Stargardt disease is the most common form of inherited macular degeneration, affecting about 30,000 people in the U.S. The progressive vision loss associated with Stargardt disease is caused by the degeneration of photoreceptor cells in the central portion of the retina called the macula.
The retina is the delicate light-sensing tissue lining the inside wall of the back of the eye. Photoreceptor cells in the retina convert light into electrical signals, which are sent to the brain where they are processed to create the images we see. The macula, which is rich in cone photoreceptors, is responsible for sharp central vision — for tasks like reading, watching television, and looking at faces. Cones also provide vision in lighted settings and color perception.
Decreased central vision due to loss of photoreceptors in the macula is the hallmark of Stargardt disease. Some peripheral vision is usually preserved. Stargardt disease typically develops during childhood or adolescence, but the age of onset and rate of progression can vary. The retinal pigment epithelium (RPE), a layer of cells supporting photoreceptors, is also affected in people with Stargardt disease.
A loss or change in central vision is what usually leads to the initial diagnosis of Stargardt disease. A retinal doctor examining the retinas of a person with Stargardt disease will see characteristic yellowish flecks in the RPE. The flecks are deposits of lipofuscin, a byproduct of normal retinal cell activity. However, in Stargardt disease, lipofuscin accumulates abnormally.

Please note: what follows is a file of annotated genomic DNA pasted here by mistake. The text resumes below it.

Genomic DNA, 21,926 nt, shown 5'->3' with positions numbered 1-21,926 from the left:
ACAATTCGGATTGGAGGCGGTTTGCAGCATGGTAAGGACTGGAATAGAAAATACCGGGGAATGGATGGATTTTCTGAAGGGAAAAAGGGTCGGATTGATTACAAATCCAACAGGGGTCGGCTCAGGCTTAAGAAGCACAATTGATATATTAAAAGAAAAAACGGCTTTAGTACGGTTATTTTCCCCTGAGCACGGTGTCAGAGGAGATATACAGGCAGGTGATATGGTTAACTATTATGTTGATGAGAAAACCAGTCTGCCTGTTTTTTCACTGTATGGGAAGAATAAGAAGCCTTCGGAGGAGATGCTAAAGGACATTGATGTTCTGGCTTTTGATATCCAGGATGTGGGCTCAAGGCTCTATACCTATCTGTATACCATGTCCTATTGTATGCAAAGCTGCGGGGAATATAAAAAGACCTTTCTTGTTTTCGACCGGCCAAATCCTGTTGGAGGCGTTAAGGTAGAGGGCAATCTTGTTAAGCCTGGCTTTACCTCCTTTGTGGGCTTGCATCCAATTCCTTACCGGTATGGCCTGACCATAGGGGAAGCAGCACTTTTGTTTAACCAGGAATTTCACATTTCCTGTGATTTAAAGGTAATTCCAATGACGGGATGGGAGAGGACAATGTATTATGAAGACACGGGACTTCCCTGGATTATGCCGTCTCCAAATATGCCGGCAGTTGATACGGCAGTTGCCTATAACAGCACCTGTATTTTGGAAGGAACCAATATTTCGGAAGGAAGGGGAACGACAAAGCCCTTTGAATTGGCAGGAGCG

The progression of vision loss in Stargardt disease is variable. Visual acuity (the ability to distinguish details and shape) may decrease slowly at first, accelerate, and then level off. Some peripheral vision is usually maintained.
Stargardt disease is usually an autosomal recessive condition caused by mutations in the gene ABCA4. It is inherited when both parents, called carriers, have one mutated copy of ABCA4 and a normal copy. Each child has a 25 percent chance of inheriting the two copies of ABCA4 (one from each parent) needed to cause the disease. Parents are unaffected carriers because they have only one mutated copy of ABCA4.
In a small percentage of cases, Stargardt disease is caused by mutations in the gene ELOVL4 and is passed on to children through the autosomal dominant inheritance pattern. In these cases, the parent has the disease and has a 50 percent chance of passing the mutated copy of ELOVL4 (and the disease) on to each child.
Living with the Disease
There are many services and accommodative and assistive resources available to people and families with Stargardt disease. Visit the Foundation’s Living and Thriving pages to learn about many of these resources. A low vision specialist can help recommend the resources that are right for you.
Genetic testing is available to help people definitively diagnose their condition and the risk of other family members or future offspring being affected. A genetic diagnosis can also help a person qualify for a clinical trial. Genetic counselors are excellent resources for discussing inheritability, family planning, genetic testing, and other related issues.